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Global biodiversity outlook 31

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The 2010 biodiversity target has not been met at the global level. None of the twenty-one sub-targets accompanying the overall target of significantly reducing the rate of biodiversity loss by 2010 can be said definitively to have been achieved globally, although some have been partially or locally achieved. Despite an increase in conservation efforts, the state of biodiversity continues to decline, according to most indicators, largely because the pressures on biodiversity continue to increase. There is no indication of a significant reduction in the rate of decline in biodiversity, nor of a significant reduction in pressures upon it. However, negative trends have been slowed or reversed in some ecosystems. There are several indications that responses to biodiversity loss are increasing and improving, although not yet on a scale sufficient to affect overall negative trends in the state of biodiversity or the pressures upon it.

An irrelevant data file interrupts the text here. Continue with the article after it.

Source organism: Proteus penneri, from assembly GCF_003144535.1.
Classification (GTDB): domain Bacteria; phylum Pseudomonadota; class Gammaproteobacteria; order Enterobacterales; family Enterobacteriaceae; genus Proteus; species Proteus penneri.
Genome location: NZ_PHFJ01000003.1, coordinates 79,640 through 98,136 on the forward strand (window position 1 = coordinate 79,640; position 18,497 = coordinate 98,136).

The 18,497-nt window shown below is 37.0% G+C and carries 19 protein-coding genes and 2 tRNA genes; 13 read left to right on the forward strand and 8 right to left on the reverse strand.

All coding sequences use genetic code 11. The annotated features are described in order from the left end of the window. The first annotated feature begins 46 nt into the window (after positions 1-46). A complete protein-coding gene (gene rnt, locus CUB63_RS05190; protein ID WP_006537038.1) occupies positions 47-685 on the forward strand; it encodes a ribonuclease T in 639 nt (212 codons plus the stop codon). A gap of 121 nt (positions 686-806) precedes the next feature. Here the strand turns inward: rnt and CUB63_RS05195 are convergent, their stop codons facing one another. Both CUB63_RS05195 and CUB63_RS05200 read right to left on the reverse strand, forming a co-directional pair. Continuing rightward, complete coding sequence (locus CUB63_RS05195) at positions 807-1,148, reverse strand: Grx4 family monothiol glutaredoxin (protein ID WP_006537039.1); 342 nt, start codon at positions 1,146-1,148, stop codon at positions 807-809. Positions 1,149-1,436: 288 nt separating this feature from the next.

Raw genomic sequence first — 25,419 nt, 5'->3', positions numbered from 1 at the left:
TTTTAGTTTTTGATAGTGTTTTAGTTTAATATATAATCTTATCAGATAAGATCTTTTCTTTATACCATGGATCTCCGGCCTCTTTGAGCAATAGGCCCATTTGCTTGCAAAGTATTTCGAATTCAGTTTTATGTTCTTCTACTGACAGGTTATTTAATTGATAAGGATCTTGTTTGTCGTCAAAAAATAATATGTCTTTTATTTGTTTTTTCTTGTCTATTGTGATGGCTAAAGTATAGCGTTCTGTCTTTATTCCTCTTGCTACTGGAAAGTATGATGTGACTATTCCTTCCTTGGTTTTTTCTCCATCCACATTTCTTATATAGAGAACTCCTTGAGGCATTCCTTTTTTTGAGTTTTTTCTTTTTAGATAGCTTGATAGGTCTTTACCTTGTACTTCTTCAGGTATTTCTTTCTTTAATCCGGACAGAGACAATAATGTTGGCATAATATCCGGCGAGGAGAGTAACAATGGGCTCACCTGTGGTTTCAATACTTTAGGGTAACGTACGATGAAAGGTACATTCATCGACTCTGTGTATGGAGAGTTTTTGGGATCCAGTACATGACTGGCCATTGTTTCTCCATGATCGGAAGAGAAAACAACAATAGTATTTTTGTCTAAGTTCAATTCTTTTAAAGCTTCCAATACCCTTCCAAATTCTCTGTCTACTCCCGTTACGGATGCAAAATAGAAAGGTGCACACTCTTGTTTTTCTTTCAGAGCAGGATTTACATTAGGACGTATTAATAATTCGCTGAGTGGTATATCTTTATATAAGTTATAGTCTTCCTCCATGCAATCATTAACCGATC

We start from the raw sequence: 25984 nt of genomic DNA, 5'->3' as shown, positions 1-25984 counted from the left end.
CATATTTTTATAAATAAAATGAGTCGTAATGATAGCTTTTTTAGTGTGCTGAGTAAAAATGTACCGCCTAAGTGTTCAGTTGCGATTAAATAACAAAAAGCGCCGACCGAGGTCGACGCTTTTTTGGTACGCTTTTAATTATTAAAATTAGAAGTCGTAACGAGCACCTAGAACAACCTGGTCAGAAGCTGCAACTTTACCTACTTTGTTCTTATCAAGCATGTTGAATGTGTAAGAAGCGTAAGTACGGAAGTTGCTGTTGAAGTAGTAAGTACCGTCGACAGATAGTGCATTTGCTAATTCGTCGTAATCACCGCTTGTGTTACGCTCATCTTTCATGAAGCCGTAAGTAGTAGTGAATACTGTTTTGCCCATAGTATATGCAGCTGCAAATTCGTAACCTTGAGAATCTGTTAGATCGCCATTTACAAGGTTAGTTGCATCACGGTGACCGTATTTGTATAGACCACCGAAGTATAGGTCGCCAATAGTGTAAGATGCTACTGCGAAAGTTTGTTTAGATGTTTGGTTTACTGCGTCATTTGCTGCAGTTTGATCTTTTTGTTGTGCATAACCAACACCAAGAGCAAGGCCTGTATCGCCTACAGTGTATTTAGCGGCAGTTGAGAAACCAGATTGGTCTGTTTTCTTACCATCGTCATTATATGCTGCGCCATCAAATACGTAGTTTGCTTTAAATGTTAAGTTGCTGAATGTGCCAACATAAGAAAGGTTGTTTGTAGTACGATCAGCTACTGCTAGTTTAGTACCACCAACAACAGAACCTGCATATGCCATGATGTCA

When governments agreed to the 2010 target for significantly reducing the rate of biodiversity loss [See Box 1], a number of tools were put in place within the Convention on Biological Diversity and other conventions to help focus action towards achieving the target, to monitor progress towards it, and eventually to determine whether it had in fact been achieved11. Twenty-one sub-targets were defined, to be reached by 2010 towards eleven principal goals related to biodiversity12.
While none of the sub-targets can be said definitively to have been met, some have been achieved partially or at regional or national scales [See Table 1]. In fact, the 2010 biodiversity target has inspired action at many levels. Some 170 countries now have national biodiversity strategies and action plans [See Box 2 and Figure 1]. Protected areas have been expanded in number and extent, on both land and in coastal waters. Environmental impact assessment is more widely applied with most countries reporting that they have some measures in place for its use.13